Christmas AbroadPosted: April 8, 2011
When I was a little kid growing up in Germany, I was very lucky. I was lucky, because as an American, I celebrated all the “American “ holidays, such as Halloween and Thanksgiving, but I celebrated all the German ones, like Fasching and St. Martin’s Day. This straddling of cultures came easily to me, and as one can imagine, was personally profitable, as well.
Take Christmas for example. In Germany, the Christmas season begins on November 11, with St Martin’s Day. Although the story of St. Martin has religious roots, our school chose to ignore that point, focusing instead on the arts and crafts aspect of it. We made lanterns.
It is a custom on November 11 for children carrying paper lanterns to line up at dusk and parade through the neighborhood streets singing songs and entertaining the onlookers. In less urban settings, the parade route culminates in a big bonfire where St. Martin, himself, on his horse, may greet the children with snacks and hot cider.
I attended Karlsruhe American Elementary school, and our “Host Nation” teacher, Frau Zink, had us make lanterns as part of our German culture class. We paraded our lanterns through the darkened hallways, much to the delight of the parents, teachers and other students. Back in the classroom, we’d enjoy cookies and juice by lantern light. (Even though real candles illuminated our lanterns, I don’t recall there ever being a mishap.)
When Frau Zink came to our classrooms in December, she brought an Advent wreath and each class was held by candlelight as she showed Christmas movies, read Christmas stories, taught us Christmas crafts and played German carols on her zither and/or guitar. There was no concession for children of other faiths, and as far as I know, there weren’t any parental complaints.
On the evening of December 5, like all other German children, I eagerly set my shoe out in front of my bedroom door, waiting for St. Nicholas to pass by in the night, leaving little presents and candy in it. Even though I was American, the German St. Nicholas included me in his rounds, unlike the American Santa, who did not visit my German friends.
If December 6, Nicholas Tag, fell on a school day, our school custodian, dressed like St. Nicholas, would come to our classrooms and pass out Santa-shaped bread rolls and apples. I can’t remember his name, but to this day, I can see his face and remember how he smelled of cigarette smoke and stale beer.
We often spent our Christmas holiday in either London or in Paris, and later, in southern France or northern Spain.
I remember seeing the Christmas Carol in London, and then being terrified as we walked down some of the same streets depicted in the movie. I remember looking at the row houses’ doorknockers, waiting for them to come alive.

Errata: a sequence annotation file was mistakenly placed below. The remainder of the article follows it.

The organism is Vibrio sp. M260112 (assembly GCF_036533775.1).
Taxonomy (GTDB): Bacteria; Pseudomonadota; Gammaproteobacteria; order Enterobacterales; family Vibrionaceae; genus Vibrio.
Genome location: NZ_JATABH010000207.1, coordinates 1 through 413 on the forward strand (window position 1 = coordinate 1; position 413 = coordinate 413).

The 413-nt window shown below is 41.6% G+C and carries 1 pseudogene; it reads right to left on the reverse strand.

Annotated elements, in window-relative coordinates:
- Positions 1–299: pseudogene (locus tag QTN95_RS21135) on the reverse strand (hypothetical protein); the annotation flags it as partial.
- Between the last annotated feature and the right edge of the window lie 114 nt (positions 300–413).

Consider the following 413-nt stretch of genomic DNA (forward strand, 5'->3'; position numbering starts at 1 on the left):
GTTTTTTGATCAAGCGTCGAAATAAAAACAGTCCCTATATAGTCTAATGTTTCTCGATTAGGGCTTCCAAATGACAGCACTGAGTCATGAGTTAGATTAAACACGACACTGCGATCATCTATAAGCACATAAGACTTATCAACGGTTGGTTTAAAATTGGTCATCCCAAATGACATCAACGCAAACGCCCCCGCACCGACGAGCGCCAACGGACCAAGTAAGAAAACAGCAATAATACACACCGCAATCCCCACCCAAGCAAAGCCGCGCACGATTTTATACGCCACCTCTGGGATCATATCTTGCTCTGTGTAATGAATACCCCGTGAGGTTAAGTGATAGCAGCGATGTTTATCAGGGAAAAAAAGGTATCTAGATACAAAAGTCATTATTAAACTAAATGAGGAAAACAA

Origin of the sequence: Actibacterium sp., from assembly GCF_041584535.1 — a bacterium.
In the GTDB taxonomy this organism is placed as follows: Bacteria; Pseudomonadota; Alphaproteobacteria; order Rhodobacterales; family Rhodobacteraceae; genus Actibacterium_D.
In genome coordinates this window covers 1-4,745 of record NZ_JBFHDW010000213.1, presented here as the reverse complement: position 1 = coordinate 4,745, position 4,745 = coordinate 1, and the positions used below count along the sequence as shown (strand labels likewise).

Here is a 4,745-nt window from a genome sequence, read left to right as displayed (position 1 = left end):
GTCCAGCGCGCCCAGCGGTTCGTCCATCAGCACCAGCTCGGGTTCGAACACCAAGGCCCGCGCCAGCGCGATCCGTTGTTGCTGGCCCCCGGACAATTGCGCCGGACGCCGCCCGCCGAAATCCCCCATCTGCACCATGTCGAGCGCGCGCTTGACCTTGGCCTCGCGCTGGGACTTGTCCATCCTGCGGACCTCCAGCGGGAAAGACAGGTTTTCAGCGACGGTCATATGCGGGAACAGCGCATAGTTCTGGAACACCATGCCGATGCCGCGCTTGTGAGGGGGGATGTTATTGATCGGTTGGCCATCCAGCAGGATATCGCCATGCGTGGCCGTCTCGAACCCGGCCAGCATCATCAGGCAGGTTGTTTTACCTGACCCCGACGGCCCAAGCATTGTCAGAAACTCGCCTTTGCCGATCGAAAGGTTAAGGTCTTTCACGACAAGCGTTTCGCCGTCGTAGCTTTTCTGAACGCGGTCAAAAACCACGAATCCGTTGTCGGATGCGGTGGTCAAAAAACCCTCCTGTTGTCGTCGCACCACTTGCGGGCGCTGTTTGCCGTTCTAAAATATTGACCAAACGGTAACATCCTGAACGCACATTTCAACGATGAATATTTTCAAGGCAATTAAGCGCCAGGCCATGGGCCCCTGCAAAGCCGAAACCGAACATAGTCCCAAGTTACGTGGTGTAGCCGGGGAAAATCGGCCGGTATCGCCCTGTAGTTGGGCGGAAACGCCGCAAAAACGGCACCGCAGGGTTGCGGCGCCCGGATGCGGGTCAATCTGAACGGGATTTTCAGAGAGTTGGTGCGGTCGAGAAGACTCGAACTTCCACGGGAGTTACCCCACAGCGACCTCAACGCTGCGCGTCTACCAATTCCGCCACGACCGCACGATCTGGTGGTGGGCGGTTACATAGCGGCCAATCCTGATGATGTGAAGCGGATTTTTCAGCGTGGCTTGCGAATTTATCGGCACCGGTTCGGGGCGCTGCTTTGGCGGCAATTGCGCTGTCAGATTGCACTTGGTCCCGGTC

When I was 5, my parents took me to Hamley’s toy store, where I picked out the most beautiful baby doll in the world (or so I thought). She had a long white christening dress on, lace cap and booties. I named her Sally. I lovingly carried her back to the hotel, and while trying to dress her in another outfit, her arm fell off. Traumatized, my parents rushed me back to Hamley’s to be reassured by a staff member that Sally was going “to hospital” and she’d be fine in a day or two. She was.
When we bought a beach place down in southern France, the people we met in Argeles influenced some of our Christmases. We once had Christmas day lunch (all six hours of it) in the gas station home of some people my parents befriended. I don’t remember much, except that the gas station had big windows decorated with multicolored lights. Because I was too young, I don’t remember much more than that—I imagine with all the food and wine, my parents enjoyed the day a lot more than I did.
I loved Christmas in southern France. I loved the smells of wood smoke, incense, pine trees, ocean, and old buildings. At night, we’d walk along the narrowed cobbled streets, peaking into windows, as interesting smells came wafting from kitchen doors and out of ancient churches. The walled cities, palm trees, and bright starlit skies made it easy to imagine I was in Bethlehem. When the church bells rang in Christmas day, delicious shivers ran down my spine.
Each country we visited influenced our customs, and the winter holidays began to become unique celebrations as time went on. Besides eating the traditional fois gras and drinking champagne on Christmas Eve, we tucked into paella or spicy sausages for Christmas Day or a roasted goose or rack of lamb—In writing this, I had to ask Bill what Americans traditionally eat for Christmas, as I have no idea.
My vagabond childhood has influenced my vagabond adulthood. Bill and I have spent Christmas in Morocco, Italy, Germany, Puerto Rico, and in the United States. We’ve blended holidays, customs, foods, traditions and music, hopefully bringing many good memories to our children.
There is a term for us—the kids who grew up overseas, somehow connected to the military—we’re unrooted—but being unrooted has been a blessing—I’ve become grounded in many world cultures.